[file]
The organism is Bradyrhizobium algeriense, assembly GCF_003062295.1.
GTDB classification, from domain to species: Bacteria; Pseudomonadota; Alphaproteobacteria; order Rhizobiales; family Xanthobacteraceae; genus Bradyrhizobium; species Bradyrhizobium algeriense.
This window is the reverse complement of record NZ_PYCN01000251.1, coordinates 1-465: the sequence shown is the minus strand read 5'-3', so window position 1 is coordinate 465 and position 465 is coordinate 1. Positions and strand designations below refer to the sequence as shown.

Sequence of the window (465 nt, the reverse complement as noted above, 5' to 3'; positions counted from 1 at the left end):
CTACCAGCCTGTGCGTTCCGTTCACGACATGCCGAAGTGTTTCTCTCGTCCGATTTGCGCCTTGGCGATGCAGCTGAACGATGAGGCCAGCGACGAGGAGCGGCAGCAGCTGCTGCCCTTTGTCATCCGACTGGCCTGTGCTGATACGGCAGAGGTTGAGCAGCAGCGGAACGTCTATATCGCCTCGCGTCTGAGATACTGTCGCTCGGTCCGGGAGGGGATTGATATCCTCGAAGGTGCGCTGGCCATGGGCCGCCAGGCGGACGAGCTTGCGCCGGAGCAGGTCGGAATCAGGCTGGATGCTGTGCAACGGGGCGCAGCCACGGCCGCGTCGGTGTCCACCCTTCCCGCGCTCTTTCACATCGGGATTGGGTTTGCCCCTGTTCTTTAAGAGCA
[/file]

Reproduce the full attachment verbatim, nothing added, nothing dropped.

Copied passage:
The organism is Bradyrhizobium algeriense, assembly GCF_003062295.1.
GTDB classification, from domain to species: Bacteria; Pseudomonadota; Alphaproteobacteria; order Rhizobiales; family Xanthobacteraceae; genus Bradyrhizobium; species Bradyrhizobium algeriense.
This window is the reverse complement of record NZ_PYCN01000251.1, coordinates 1-465: the sequence shown is the minus strand read 5'-3', so window position 1 is coordinate 465 and position 465 is coordinate 1. Positions and strand designations below refer to the sequence as shown.

Sequence of the window (465 nt, the reverse complement as noted above, 5' to 3'; positions counted from 1 at the left end):
CTACCAGCCTGTGCGTTCCGTTCACGACATGCCGAAGTGTTTCTCTCGTCCGATTTGCGCCTTGGCGATGCAGCTGAACGATGAGGCCAGCGACGAGGAGCGGCAGCAGCTGCTGCCCTTTGTCATCCGACTGGCCTGTGCTGATACGGCAGAGGTTGAGCAGCAGCGGAACGTCTATATCGCCTCGCGTCTGAGATACTGTCGCTCGGTCCGGGAGGGGATTGATATCCTCGAAGGTGCGCTGGCCATGGGCCGCCAGGCGGACGAGCTTGCGCCGGAGCAGGTCGGAATCAGGCTGGATGCTGTGCAACGGGGCGCAGCCACGGCCGCGTCGGTGTCCACCCTTCCCGCGCTCTTTCACATCGGGATTGGGTTTGCCCCTGTTCTTTAAGAGCA